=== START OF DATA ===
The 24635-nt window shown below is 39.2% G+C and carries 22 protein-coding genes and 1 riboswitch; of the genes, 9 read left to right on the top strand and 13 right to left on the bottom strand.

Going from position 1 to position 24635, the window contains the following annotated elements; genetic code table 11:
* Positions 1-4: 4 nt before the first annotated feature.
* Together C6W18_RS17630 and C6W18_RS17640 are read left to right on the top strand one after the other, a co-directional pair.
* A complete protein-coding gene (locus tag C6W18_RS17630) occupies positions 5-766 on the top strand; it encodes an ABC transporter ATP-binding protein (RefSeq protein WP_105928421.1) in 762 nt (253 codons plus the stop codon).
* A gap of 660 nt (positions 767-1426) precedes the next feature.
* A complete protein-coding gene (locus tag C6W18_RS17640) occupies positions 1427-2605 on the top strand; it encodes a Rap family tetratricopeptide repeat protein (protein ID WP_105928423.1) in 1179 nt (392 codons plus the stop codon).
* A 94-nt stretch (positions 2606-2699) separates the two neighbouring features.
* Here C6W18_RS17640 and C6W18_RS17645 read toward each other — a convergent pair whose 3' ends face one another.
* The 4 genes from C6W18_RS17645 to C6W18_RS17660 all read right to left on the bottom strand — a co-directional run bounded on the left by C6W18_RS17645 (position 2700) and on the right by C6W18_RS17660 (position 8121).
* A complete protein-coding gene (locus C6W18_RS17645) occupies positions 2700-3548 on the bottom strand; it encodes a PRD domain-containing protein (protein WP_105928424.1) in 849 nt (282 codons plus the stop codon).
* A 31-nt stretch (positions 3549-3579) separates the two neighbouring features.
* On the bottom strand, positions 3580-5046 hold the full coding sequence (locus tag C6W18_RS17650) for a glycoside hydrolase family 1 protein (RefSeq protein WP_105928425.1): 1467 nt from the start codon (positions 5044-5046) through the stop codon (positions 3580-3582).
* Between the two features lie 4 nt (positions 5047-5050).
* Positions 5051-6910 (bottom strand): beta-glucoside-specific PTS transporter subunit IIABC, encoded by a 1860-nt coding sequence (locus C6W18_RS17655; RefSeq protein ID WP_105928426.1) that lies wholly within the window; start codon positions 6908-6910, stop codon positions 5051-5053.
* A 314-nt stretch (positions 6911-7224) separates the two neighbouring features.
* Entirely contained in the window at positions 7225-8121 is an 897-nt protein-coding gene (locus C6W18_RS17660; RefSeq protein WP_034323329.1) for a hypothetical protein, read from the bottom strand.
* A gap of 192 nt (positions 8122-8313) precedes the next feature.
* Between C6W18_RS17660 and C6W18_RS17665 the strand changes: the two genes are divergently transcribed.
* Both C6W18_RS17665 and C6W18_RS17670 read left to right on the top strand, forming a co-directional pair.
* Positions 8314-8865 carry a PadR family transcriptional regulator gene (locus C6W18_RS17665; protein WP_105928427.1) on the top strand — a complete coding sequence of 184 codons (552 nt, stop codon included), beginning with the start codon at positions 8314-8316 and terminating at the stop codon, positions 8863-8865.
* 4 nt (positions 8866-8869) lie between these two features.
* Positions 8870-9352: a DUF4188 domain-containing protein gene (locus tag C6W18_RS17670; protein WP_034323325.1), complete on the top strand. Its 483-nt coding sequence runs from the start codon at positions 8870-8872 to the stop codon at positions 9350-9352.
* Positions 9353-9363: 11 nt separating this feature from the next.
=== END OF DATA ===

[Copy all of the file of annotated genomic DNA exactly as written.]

The 24635-nt window shown below is 39.2% G+C and carries 22 protein-coding genes and 1 riboswitch; of the genes, 9 read left to right on the top strand and 13 right to left on the bottom strand.

Going from position 1 to position 24635, the window contains the following annotated elements; genetic code table 11:
* Positions 1-4: 4 nt before the first annotated feature.
* Together C6W18_RS17630 and C6W18_RS17640 are read left to right on the top strand one after the other, a co-directional pair.
* A complete protein-coding gene (locus tag C6W18_RS17630) occupies positions 5-766 on the top strand; it encodes an ABC transporter ATP-binding protein (RefSeq protein WP_105928421.1) in 762 nt (253 codons plus the stop codon).
* A gap of 660 nt (positions 767-1426) precedes the next feature.
* A complete protein-coding gene (locus tag C6W18_RS17640) occupies positions 1427-2605 on the top strand; it encodes a Rap family tetratricopeptide repeat protein (protein ID WP_105928423.1) in 1179 nt (392 codons plus the stop codon).
* A 94-nt stretch (positions 2606-2699) separates the two neighbouring features.
* Here C6W18_RS17640 and C6W18_RS17645 read toward each other — a convergent pair whose 3' ends face one another.
* The 4 genes from C6W18_RS17645 to C6W18_RS17660 all read right to left on the bottom strand — a co-directional run bounded on the left by C6W18_RS17645 (position 2700) and on the right by C6W18_RS17660 (position 8121).
* A complete protein-coding gene (locus C6W18_RS17645) occupies positions 2700-3548 on the bottom strand; it encodes a PRD domain-containing protein (protein WP_105928424.1) in 849 nt (282 codons plus the stop codon).
* A 31-nt stretch (positions 3549-3579) separates the two neighbouring features.
* On the bottom strand, positions 3580-5046 hold the full coding sequence (locus tag C6W18_RS17650) for a glycoside hydrolase family 1 protein (RefSeq protein WP_105928425.1): 1467 nt from the start codon (positions 5044-5046) through the stop codon (positions 3580-3582).
* Between the two features lie 4 nt (positions 5047-5050).
* Positions 5051-6910 (bottom strand): beta-glucoside-specific PTS transporter subunit IIABC, encoded by a 1860-nt coding sequence (locus C6W18_RS17655; RefSeq protein ID WP_105928426.1) that lies wholly within the window; start codon positions 6908-6910, stop codon positions 5051-5053.
* A 314-nt stretch (positions 6911-7224) separates the two neighbouring features.
* Entirely contained in the window at positions 7225-8121 is an 897-nt protein-coding gene (locus C6W18_RS17660; RefSeq protein WP_034323329.1) for a hypothetical protein, read from the bottom strand.
* A gap of 192 nt (positions 8122-8313) precedes the next feature.
* Between C6W18_RS17660 and C6W18_RS17665 the strand changes: the two genes are divergently transcribed.
* Both C6W18_RS17665 and C6W18_RS17670 read left to right on the top strand, forming a co-directional pair.
* Positions 8314-8865 carry a PadR family transcriptional regulator gene (locus C6W18_RS17665; protein WP_105928427.1) on the top strand — a complete coding sequence of 184 codons (552 nt, stop codon included), beginning with the start codon at positions 8314-8316 and terminating at the stop codon, positions 8863-8865.
* 4 nt (positions 8866-8869) lie between these two features.
* Positions 8870-9352: a DUF4188 domain-containing protein gene (locus tag C6W18_RS17670; protein WP_034323325.1), complete on the top strand. Its 483-nt coding sequence runs from the start codon at positions 8870-8872 to the stop codon at positions 9350-9352.
* Positions 9353-9363: 11 nt separating this feature from the next.